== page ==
'Flamin' Hot': Spicy Cheeto lover Eva Longoria explains how she ended up directing one of the year's most unlikely biopics
When it comes to their Flamin’ Hot Cheetos cred, Eva Longoria and Jesse Garcia couldn't be more different.
"I grew up with them [so much] that the first time I had a regular Cheeto, I thought something was wrong with the bag," says Longoria, the actress-filmmaker-snack-connoisseur who directs Flamin’ Hot — the inspiring new drama about the popular puffed treat's creator.
As for Garcia: "Jesse had never had a Flamin’ Hot until the moment in the movie [where he first tests it]," Longoria reveals. Garcia's inexperience with the snack is all the more amazing considering he plays Richard Montañez, the real-life Frito-Lay janitor credited with inventing the street corn-inspired twist and pitching the idea to corporate bosses to spice up their chips as a way to appeal to the country's growing Latino population.
When it was announced in 2019 that Longoria would direct Flamin’ Hot — inspired by Montañez's 2013 book A Boy, a Burrito, and a Cookie and adapted for the screen by Lewis Colick and Linda Yvette Chávez — social media was (surprise, surprise) skeptical. "There's no way this is real" and "please say ‘psych’" were among the typical comments.
But skeptics didn't know the underdog story at the heart of the movie.
"We're not making a movie about the history of the Flamin’ Hot Cheeto," Longoria says now. "We're making a movie about this man's incredible life and how he overcame all of this adversity and not only survived it, but thrived in spite of it. And that's interesting to watch and that's why the movie's resonating with so many people." (Flamin’ Hot debuted at the SXSW Film Festival in March and won the Audience Award.)
Longoria, best known for the long-running ABC drama Desperate Housewives, didn't know about Montañez when the project first came her way. "I was really ashamed that I didn't know the story before I read the script," she says. "I was like, ‘How do I not know this? He's Mexican-American like me. I love Flamin’ Hot.’ So it was like the flavor you knew, but the story you didn't, and so I was immediately inspired and I thought, ‘Everybody should know this story. There are so many lessons we can learn from his life.’"
Annie Gonzalez, the Gentefied actress who plays Richard's wife, Judy Montañez, had heard whispers of the story growing up in East L.A. with a relative who worked at PepsiCo, which owns Frito-Lay. "But I didn't know the full story until I read the script," she says. "I was like, ‘Yo, this is wild. I wanna do it!’"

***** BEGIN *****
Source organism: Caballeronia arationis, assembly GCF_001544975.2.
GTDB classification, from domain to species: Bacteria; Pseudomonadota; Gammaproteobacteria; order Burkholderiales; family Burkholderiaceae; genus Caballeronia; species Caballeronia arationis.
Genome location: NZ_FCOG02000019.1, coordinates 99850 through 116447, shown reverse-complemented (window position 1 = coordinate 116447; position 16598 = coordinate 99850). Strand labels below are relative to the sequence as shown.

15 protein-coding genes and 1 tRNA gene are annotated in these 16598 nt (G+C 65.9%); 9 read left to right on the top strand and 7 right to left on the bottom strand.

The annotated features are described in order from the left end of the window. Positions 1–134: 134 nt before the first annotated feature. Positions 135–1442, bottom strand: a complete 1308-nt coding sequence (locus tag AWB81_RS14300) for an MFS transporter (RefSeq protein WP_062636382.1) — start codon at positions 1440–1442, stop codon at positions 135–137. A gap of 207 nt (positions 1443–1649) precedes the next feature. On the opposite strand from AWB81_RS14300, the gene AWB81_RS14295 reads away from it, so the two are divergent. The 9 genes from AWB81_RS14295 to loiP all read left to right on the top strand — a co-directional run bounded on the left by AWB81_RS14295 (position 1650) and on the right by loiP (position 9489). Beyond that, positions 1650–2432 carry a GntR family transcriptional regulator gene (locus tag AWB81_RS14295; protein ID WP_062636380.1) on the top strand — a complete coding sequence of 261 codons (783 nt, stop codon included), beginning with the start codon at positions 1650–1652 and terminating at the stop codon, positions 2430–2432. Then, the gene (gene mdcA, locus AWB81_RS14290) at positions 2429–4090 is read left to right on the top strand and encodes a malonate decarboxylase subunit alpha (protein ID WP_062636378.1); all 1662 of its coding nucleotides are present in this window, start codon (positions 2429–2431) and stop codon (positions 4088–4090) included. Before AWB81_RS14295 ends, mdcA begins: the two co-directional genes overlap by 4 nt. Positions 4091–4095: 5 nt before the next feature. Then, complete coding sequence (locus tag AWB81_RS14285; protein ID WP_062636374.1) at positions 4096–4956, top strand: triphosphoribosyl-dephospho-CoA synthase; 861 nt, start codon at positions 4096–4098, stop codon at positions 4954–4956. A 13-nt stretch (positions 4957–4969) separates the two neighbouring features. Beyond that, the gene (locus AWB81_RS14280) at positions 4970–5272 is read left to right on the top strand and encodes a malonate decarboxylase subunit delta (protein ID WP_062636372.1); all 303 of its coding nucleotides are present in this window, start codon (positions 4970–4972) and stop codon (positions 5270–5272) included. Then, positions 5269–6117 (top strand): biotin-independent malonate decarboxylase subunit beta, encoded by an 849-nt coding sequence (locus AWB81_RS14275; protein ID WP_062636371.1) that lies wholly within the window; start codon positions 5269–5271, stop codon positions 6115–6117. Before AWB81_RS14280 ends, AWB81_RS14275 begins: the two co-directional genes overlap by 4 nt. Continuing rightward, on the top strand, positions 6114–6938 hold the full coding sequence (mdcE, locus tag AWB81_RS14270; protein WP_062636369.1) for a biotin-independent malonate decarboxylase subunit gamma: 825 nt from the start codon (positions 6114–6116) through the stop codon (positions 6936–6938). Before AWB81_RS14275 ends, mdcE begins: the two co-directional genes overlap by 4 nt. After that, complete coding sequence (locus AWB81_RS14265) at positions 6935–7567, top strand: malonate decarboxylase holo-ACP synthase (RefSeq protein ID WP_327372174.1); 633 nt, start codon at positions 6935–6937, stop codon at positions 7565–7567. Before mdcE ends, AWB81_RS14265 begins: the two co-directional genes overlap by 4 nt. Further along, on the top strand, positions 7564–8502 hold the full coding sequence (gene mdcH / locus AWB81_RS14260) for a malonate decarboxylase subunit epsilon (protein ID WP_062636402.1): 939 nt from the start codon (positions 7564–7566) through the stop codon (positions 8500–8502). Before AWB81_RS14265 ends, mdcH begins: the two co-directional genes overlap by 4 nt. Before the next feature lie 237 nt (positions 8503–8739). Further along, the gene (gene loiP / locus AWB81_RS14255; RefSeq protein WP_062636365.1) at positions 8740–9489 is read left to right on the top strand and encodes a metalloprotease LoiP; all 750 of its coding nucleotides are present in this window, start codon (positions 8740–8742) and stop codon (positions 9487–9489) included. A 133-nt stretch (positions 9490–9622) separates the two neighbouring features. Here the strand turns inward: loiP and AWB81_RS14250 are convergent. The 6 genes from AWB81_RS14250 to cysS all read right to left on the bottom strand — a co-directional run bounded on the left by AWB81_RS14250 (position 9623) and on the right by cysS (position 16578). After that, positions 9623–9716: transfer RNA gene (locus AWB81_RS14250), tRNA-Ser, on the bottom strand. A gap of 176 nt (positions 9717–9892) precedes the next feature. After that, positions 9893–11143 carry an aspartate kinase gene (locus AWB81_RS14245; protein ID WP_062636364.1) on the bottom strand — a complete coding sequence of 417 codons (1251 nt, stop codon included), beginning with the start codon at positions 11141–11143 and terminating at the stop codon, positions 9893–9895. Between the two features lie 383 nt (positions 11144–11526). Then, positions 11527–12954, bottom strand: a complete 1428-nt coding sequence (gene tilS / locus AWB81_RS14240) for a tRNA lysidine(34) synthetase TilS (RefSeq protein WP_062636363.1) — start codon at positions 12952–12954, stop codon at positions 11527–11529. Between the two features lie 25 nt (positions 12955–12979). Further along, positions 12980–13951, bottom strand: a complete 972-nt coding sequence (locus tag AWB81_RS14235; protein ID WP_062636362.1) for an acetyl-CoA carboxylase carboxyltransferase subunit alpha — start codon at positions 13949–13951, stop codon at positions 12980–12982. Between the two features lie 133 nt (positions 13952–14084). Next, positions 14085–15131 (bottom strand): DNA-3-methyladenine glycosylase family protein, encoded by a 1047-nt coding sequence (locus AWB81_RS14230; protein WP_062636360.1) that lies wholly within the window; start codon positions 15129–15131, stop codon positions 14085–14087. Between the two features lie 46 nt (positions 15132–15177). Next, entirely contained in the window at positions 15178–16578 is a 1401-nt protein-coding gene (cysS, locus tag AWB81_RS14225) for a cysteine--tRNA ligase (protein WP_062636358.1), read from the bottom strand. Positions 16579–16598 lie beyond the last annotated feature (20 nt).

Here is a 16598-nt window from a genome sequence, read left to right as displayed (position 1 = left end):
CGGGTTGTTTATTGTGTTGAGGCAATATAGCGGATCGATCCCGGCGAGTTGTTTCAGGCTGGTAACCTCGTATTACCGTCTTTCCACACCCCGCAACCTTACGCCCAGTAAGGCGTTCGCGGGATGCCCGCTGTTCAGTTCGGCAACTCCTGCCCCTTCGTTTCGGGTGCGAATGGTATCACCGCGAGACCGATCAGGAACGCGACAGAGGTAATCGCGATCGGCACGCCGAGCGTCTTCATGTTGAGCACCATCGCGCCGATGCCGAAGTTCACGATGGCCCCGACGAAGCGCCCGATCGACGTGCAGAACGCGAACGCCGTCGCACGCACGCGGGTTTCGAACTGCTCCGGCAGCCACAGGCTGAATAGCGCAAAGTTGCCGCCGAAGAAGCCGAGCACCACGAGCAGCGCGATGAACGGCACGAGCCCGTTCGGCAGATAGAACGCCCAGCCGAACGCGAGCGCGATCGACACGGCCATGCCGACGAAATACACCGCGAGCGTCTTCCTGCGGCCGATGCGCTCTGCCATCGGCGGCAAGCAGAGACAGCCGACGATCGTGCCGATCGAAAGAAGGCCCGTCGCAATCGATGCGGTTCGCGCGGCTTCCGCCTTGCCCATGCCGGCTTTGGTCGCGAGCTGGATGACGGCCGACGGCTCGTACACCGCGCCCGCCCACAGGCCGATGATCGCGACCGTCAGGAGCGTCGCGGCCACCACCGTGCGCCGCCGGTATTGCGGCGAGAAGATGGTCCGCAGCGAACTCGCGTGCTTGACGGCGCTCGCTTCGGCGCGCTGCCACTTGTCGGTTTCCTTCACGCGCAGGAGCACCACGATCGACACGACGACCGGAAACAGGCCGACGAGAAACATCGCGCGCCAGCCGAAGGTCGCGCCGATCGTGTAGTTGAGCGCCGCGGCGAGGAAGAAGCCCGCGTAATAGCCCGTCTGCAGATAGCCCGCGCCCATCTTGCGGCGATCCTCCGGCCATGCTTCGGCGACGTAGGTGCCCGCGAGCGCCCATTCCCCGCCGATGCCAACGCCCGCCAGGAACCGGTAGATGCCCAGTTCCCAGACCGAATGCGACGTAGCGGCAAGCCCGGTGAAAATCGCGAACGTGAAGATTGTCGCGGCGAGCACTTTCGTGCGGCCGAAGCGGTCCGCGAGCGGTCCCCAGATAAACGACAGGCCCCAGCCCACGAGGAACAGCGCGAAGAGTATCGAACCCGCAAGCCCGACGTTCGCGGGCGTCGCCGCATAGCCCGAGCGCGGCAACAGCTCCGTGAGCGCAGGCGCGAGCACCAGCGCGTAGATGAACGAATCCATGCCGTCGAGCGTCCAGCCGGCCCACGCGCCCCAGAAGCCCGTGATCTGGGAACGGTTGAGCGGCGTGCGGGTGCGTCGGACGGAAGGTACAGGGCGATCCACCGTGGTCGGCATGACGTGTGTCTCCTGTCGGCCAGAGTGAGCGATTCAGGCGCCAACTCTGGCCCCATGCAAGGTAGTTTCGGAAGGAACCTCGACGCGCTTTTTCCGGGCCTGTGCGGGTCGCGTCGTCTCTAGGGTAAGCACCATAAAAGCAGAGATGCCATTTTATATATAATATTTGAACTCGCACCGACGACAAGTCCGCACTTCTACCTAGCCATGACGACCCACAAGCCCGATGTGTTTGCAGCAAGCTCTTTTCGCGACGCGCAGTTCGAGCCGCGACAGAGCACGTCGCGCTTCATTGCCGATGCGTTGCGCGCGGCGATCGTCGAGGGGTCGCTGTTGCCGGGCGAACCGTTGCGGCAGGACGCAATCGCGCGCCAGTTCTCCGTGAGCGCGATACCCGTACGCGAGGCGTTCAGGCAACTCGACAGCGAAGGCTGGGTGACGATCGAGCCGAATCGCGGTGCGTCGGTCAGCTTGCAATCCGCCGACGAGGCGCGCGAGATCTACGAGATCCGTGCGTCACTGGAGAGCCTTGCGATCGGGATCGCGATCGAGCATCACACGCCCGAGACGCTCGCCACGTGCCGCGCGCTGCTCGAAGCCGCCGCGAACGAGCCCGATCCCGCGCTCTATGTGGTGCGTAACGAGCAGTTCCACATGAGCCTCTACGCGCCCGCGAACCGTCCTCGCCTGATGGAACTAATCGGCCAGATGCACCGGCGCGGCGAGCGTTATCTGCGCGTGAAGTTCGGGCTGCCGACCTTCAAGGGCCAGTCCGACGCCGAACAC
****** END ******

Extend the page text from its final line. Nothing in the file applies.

Same for Garcia (Quinceañera, Narcos: Mexico): "I knew bits and pieces of it. I was like, ‘Oh, that's gonna make a dope movie or TV series. And whoever gets that's gonna be a mega-star.’"
While Montañez has long touted his role in the snack's creation and doubled down on the origin story with his 2021 memoir, Flamin' Hot: The Incredible True Story of One Man's Rise From Janitor to Top Executive, an investigation by the Los Angeles Times that same year cast doubt on his claims, citing interviews with Frito-Lay employees and a statement from the company calling his tale an "urban legend." Still, Montañez has been embraced by Frito-Lay, rising up the corporate ladder to marketing executive.
While pitching his spicy twist on their product to the suits at Frito-Lay in the movie, Montañez speaks passionately about how underserved the Mexican and larger Latino population is in the U.S. Those pleas certainly resonate with Longoria. In recent weeks, she has spoken candidly about how rare it is for Latina filmmakers to helm major Hollywood movies while noting that film-going audiences are 28 percent Latino — yet still mostly ignored by mainstream releases.
"Now we did our part," she tells us. "We showed up, we wrote the script, we shot the movie, we edited it. Now it's the marketing of it and really making sure that the machine of Hollywood is behind this movie just like they’re behind any other movie.
"And making sure our community does their part as well and shows up. 'Cause our community is very loud in saying we want more representation. And so I hope that loudness translates into showing up because if they show up, then studios go, ‘Oh, OK. This is a formidable audience that we can create for and create to.’ ... And so for this movie, it's about us and for us and by us. And I hope our own community shows up and goes, ‘Yes, we wanna see more of those.’"
Flamin’ Hot premieres Friday, June 9 on Hulu.
Watch the trailer:Flamin’ Hot premieres Friday, June 9 on Hulu.